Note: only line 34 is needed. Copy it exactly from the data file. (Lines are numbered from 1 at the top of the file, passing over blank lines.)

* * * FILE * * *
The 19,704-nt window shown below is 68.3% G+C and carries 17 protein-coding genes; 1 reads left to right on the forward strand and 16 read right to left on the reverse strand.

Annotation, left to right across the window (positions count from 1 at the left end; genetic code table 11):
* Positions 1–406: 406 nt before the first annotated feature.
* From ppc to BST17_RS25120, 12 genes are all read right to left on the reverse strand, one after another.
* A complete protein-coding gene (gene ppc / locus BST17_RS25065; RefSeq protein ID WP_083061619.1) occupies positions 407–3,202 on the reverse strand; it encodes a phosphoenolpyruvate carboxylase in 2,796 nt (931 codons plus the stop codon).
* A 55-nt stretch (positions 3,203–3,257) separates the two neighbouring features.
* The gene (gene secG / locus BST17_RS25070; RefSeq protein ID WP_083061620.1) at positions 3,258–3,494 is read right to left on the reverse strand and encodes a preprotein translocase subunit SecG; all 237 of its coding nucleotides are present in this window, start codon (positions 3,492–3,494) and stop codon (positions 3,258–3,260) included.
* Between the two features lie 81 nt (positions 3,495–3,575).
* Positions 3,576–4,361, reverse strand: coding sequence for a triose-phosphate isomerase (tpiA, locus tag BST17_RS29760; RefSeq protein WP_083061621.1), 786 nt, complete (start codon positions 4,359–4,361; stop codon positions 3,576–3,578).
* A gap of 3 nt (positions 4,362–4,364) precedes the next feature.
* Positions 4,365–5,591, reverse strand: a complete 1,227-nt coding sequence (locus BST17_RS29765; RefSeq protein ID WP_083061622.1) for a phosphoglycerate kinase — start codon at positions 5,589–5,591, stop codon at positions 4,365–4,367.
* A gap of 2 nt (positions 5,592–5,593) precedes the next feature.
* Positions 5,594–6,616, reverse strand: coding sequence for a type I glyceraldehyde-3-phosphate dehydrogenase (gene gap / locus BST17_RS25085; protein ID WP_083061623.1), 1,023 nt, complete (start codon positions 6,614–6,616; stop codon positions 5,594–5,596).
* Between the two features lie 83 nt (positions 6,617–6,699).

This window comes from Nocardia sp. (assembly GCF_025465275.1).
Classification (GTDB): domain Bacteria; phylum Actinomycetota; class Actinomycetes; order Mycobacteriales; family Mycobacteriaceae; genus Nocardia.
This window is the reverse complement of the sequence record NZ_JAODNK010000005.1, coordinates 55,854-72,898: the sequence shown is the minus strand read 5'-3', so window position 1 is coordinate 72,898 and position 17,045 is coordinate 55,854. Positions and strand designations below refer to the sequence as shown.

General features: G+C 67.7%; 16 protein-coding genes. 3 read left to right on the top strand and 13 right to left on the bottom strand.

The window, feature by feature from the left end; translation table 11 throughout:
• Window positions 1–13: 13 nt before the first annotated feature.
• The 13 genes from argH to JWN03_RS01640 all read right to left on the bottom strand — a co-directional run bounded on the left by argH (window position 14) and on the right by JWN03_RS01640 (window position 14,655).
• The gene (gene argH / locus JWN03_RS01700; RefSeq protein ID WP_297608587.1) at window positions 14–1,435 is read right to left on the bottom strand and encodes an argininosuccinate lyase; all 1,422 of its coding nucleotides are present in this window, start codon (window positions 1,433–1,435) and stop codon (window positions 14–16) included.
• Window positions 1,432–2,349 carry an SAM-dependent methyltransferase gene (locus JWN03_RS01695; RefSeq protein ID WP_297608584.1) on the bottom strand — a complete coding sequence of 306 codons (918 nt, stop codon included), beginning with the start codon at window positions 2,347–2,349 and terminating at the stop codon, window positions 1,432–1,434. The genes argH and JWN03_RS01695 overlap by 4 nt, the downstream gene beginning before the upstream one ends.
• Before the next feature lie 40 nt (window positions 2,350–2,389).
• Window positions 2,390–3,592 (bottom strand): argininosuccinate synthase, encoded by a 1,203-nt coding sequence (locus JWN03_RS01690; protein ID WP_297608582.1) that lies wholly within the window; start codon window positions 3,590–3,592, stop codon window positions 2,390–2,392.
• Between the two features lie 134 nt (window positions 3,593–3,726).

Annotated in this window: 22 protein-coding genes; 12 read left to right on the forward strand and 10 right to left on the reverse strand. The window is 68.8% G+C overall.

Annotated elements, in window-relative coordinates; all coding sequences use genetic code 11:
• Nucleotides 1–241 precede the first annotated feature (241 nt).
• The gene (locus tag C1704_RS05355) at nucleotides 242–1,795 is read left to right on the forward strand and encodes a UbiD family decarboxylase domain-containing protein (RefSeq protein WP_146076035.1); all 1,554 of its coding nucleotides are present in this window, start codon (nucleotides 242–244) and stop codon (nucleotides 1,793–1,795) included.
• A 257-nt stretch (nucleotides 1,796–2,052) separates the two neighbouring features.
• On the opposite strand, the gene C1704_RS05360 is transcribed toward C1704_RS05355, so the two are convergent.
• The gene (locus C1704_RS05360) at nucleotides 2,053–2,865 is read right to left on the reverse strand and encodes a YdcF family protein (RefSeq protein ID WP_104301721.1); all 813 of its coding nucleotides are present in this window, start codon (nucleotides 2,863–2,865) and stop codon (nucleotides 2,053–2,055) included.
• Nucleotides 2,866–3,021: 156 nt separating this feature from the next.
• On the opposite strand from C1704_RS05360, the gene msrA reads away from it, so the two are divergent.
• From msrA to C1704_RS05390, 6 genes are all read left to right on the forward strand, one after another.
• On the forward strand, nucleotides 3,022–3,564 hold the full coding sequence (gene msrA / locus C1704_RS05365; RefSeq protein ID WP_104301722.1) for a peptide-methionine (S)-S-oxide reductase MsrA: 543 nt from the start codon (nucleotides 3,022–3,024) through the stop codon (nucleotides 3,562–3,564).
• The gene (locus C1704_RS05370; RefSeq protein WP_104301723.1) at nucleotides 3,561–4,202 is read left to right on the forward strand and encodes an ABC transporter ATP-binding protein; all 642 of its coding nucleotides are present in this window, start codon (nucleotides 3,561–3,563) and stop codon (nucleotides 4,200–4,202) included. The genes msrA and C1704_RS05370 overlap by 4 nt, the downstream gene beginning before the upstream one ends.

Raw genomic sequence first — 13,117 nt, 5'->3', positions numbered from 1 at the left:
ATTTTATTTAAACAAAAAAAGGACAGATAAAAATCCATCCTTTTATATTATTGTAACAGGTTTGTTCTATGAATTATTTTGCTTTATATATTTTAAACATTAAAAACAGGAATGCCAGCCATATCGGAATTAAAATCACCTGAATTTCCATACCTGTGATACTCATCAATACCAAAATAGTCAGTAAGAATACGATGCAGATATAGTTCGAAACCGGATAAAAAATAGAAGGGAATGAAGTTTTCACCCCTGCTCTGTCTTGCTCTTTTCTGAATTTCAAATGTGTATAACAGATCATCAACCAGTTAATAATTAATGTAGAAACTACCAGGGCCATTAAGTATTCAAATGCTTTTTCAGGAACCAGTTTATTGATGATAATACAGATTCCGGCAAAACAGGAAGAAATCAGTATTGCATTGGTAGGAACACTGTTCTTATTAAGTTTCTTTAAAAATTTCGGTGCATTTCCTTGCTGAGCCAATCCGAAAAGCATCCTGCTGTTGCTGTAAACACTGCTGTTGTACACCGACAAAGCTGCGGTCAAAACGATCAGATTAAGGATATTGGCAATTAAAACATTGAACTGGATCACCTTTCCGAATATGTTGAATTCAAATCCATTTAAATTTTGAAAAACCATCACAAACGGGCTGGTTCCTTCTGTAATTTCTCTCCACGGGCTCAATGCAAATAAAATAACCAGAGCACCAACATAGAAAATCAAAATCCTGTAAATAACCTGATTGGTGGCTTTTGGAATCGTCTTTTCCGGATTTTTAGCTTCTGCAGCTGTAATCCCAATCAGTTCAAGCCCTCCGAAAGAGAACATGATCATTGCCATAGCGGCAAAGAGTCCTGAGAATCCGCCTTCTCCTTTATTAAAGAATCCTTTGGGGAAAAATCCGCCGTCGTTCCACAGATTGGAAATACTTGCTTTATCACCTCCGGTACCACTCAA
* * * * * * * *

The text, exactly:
• Nucleotides 2,866–3,021: 156 nt separating this feature from the next.